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March 22, 2012

Inner city icon

Historic Bridgeland is as vital to the city’s future as its past

Pepper Rodriguez

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Bridgeland played a vital role in shaping Calgary’s past, and now the community is being called upon again to play a vital part of the city’s future, and when it comes to multi-family homes, it’s the inner city spot to be.

Strolling down 1st Avenue N.E. in Bridgeland presents a colorful visual experience, in the past it was because of the fresh fruit stalls lining the front of family-owned stores, quaint infill homes and dozens of brick buildings reflecting an architectural design of a bygone era.

Now, it remains to be a very romantic part of town with the added spice of modernity that the new condominiums and other commercial developments bring.

It is an area steeped in history, possessing a rare melancholic atmosphere of a turn-of-the-century township yet brimming with optimism and hope that its first immigrant settlers brought.

 

The perfect location

As in the past, what has made the Bridgeland popular was its fantastic and oh-so-accessible location. The downtown core, the Calgary Zoo, the Bow River, Eau Claire market and Prince’s Island Park are all within easy walking distance from the area. 

Steep escarpments to the west, north and east of the community also separate it from the neighboring residential communities. This landscape has served to give the community its distinct character and flavor, making it into a kind of island that is at once isolated from the bustling city streets yet near enough that you can take a leisurely stroll to the city core.  

It was very much a “working man’s district” even before the community was incorporated into the city (Bridgeland in 1907 and Riverside in 1910), attracting a predominantly immigrant population who were seeking inexpensive places to live near the growing city.

German immigrants settled in the district of Riverside, while Italian and Ukrainian immigrants flocked to Bridgeland. All had a significant influence on the development of the community that can still be seen today. Now, the community is poised once again to be an ideal neighbourhood where one can live near the heart of the city raise a family and still remain at the heart of the city.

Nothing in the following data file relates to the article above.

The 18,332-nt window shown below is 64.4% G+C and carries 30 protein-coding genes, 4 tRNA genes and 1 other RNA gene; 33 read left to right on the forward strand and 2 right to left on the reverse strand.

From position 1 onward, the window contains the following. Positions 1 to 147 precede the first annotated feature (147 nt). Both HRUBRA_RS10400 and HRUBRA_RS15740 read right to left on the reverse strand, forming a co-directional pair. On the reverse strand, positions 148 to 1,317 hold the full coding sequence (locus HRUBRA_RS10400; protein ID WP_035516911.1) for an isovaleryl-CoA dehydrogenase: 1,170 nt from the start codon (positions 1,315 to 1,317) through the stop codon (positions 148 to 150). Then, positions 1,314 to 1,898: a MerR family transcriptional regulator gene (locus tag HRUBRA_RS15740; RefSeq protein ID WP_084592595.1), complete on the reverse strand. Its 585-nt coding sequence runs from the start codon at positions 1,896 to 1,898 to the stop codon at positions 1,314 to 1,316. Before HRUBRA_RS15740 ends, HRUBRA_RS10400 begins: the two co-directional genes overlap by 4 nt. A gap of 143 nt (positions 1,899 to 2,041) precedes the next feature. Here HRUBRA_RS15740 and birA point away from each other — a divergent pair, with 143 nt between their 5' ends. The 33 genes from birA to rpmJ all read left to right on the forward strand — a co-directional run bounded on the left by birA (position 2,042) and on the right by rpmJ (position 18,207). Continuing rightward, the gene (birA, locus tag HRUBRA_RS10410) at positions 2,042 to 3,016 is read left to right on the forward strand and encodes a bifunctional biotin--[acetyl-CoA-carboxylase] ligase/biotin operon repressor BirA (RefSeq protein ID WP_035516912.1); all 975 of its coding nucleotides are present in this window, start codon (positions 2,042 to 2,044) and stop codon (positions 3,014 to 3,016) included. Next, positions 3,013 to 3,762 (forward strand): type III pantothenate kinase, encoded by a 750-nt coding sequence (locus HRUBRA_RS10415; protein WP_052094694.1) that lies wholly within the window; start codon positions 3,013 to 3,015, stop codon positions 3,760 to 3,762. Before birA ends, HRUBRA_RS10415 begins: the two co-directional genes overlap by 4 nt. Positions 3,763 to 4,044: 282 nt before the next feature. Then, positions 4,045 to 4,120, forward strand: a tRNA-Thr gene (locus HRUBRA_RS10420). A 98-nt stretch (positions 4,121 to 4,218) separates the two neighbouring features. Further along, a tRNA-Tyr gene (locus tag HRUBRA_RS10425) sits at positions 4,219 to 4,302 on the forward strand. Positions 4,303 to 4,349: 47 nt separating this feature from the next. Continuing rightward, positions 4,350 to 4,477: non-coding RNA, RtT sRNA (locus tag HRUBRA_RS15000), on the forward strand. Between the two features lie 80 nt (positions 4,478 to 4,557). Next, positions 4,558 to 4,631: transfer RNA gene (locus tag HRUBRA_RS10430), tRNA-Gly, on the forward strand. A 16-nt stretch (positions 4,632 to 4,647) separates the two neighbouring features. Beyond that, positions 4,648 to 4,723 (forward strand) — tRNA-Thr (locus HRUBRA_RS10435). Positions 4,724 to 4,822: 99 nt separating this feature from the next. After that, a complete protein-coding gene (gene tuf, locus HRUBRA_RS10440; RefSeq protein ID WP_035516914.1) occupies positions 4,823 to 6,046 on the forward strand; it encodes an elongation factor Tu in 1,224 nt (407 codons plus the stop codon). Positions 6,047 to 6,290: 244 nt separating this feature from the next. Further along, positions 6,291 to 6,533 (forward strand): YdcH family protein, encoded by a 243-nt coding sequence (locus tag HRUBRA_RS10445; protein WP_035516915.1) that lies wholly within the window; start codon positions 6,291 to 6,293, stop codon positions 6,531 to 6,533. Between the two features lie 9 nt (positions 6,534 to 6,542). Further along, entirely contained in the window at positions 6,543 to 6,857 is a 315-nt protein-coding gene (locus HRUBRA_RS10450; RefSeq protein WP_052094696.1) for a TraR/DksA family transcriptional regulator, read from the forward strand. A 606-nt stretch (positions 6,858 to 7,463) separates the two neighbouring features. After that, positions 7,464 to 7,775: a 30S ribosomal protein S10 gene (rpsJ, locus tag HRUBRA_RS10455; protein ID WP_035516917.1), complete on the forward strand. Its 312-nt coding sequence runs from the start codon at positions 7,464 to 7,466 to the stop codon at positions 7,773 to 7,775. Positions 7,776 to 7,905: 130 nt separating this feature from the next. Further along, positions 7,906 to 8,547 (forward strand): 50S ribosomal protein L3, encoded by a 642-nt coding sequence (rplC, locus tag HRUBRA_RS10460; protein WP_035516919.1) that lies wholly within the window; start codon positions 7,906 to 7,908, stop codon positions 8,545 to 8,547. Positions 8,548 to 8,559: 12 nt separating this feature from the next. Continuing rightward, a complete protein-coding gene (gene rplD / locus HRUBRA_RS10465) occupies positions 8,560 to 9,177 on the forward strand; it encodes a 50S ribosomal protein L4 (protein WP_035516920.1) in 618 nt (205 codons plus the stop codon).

Historic old homes continue to dot the community, fantastic views of the Downtown, the Bow River Valley and the Rocky Mountains add to its romantic air, an eclectic collection of Mediterranean and European shops and restaurants give the area an enviable character and flavor. 

 

One of a kind community 

Bridgeland was named after the historical Langevin Bridge that was built in 1885, and appropriately enough the community lies across three more bridges that get traffic from Edmonton Trail and Memorial Drive into the downtown.

It is nearer the downtown core than any other inner city neighborhood, as well Bridgeland-Riverside has a landscape that offers beautiful views of the city and the Rockies, and is nestled against the river which provides plenty of recreational activities.

There are a number of shops and stores along the busy Edmonton Trail and 16th Avenue N.E. “Little Italy” is known for its numerous Italian shops and restaurants. The historical Inglewood shopping area is easily accessible across St George’s Island from the community. The nearest shopping malls are either downtown or east along Memorial to 36th Street N.E.